This is the most challenging formula that scientist around the world can't solve it so far. 


We should be proud because Yogi Ahmad Erlangga from Tasikmalaya, East Java, was able to break the mistery of the Helmholtz equation that for decades there is no one can answer. Yogi graduated from Delft University of Technology (TU DELFT), Netherland. He pursued his master's and doctoral in applied mathematic at the same universities. Yogi also joined postdoctoral in Germany and being a professor assistant in the mathematic program at the University of Alfaisal, UEA. 

His interest in Algebra and Matrix Analysis, numerical methods for partial differential equations (PDEs), numerical linear algebra, iterative methods for large-scale linear/non-linear systems, PDE-constraint optimization, with applications in fluid dynamics, and wave propagation seismic exploration/imaging. He is also interested in aircraft design and creates long, high, and durable uncrewed aerial vehicles.


Photo Courtesy of Institute Teknologi Bandung

Yogi says that mathematical equations in the differential form can solve the Helmholtz formula; it converts equations into ordinary linear algebraic equations. Once done carefully, then the next stage is the completion by direct method or iteration.

In the realm of engineering, this equation is not only to find the source of oil but the success of the Helmholtz equation can also be applied in other industries related to waves and is used to describe the behavior of waves in general. Industries that can apply this formula include the radar industry, aviation, submarines, data storage on blu-ray discs (super DVD chips that can contain tens of gigabytes of data), and laser applications.

For decades, scientists from around the world have not been able to solve mysterious equations. Still, thanks to the persistence and determination of the winner of the VNO-NCW Scholarship from the Dutch Chamber of Commerce, these equations applied in several engineering fields can now be used.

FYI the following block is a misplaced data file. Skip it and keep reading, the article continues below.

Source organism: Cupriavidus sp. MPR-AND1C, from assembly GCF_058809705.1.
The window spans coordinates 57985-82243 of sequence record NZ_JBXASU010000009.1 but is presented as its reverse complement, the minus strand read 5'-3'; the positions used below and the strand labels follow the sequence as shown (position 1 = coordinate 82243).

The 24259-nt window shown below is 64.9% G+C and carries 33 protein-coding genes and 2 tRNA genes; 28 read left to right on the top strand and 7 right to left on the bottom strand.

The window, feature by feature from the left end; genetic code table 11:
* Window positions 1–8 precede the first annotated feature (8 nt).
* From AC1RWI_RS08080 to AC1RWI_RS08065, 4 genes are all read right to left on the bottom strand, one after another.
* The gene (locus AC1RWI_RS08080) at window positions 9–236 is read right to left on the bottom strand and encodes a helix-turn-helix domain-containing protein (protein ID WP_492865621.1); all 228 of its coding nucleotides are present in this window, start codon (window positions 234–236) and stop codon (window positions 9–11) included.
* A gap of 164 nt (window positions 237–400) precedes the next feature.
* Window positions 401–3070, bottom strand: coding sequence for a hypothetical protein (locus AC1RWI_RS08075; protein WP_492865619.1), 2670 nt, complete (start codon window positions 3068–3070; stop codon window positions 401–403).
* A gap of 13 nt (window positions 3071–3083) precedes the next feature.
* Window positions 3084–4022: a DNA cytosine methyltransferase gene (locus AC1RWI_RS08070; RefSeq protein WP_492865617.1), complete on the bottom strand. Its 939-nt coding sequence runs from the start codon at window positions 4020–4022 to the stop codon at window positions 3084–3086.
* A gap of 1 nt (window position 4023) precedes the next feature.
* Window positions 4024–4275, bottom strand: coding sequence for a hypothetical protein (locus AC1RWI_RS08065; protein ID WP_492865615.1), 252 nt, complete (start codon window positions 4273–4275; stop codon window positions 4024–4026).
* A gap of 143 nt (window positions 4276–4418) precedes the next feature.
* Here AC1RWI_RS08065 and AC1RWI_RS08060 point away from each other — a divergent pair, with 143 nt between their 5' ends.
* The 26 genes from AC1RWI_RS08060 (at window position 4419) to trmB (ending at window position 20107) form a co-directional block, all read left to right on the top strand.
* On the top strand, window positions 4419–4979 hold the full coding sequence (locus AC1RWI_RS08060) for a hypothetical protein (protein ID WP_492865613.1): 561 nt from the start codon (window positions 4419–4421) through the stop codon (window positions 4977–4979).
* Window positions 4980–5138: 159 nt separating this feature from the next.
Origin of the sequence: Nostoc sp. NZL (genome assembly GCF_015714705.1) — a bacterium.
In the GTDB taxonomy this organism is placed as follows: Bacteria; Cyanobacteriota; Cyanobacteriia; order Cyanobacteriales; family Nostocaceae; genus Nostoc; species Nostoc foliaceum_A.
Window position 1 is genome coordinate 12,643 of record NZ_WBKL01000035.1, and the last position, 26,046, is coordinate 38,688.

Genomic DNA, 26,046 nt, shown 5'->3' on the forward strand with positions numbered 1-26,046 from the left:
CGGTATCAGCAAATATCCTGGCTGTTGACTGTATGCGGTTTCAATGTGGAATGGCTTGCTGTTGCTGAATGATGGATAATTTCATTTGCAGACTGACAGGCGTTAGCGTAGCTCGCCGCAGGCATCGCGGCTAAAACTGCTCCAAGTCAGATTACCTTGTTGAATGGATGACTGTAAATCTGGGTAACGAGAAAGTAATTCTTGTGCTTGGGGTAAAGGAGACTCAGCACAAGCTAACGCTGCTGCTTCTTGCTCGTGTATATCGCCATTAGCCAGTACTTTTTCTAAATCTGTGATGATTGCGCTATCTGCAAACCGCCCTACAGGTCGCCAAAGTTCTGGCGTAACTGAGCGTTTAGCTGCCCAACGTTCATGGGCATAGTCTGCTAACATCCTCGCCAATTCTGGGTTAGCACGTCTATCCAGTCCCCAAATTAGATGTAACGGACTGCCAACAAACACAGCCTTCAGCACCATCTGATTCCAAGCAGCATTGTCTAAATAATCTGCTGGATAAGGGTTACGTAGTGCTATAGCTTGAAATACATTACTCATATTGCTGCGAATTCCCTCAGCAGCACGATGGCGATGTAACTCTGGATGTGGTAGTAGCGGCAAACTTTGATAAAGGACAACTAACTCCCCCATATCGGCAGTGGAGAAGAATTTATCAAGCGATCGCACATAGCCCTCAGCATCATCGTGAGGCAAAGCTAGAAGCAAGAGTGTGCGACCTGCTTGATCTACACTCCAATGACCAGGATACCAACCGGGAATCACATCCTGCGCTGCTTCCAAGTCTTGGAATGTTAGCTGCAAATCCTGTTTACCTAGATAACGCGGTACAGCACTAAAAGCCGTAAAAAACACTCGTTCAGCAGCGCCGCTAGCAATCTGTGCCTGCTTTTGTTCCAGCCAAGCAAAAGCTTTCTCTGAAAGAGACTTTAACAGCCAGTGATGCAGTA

Yogi doesn't want to patent his findings, maybe he will get a considerable amount of money, but this very religious scientist refuses—including naming his results Erlangga Equation.

According to him, patenting this finding will hinder the development of other science. The doctoral thesis, prepared at the Mathematics Department of the same campus in Delft, was selected as the best thesis in the Netherlands by MNC.

He wants this finding to be used as much as possible to develop science and technology for the whole world because, according to him, it is a human right to develop science. According to his genius view, this right can be guaranteed if knowledge is owned by the public and is open source.


What is the Helmholtz equation?

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The Helmholtz is an equation named after Hermann von Helmholtz, which is the linear partial differential equation. Where is the Laplacian, is the amplitude, and is the wavenumber. The Helmholtz equation is also an eigenvalue equation. The Helmholtz differential equation can be solved by the separation of variables in only 11 coordinate systems.


Applications of Helmholtz Equation

Seismology: Scientific study of earthquakes and their propagating elastic waves is known as seismology. Other study areas are tsunamis (due to environmental effects) and volcanic eruptions (seismic sources).

There are three types of seismic waves: body waves with P-waves (primary waves) and S-waves (secondary or shear waves), surface waves, and regular waves. Helmholtz function is defined as the thermodynamic function of a system equal to the difference between the internal energy and the product of the system's temperature and entropy. The Helmholtz equation was solved by many, and the equation was used for solving different shapes. Simeon Denis Poisson used the equation for solving rectangular membranes. Gabriel Lame solved the equilateral triangle, and Alfred Clebsch used the equation for solving circular membrane.


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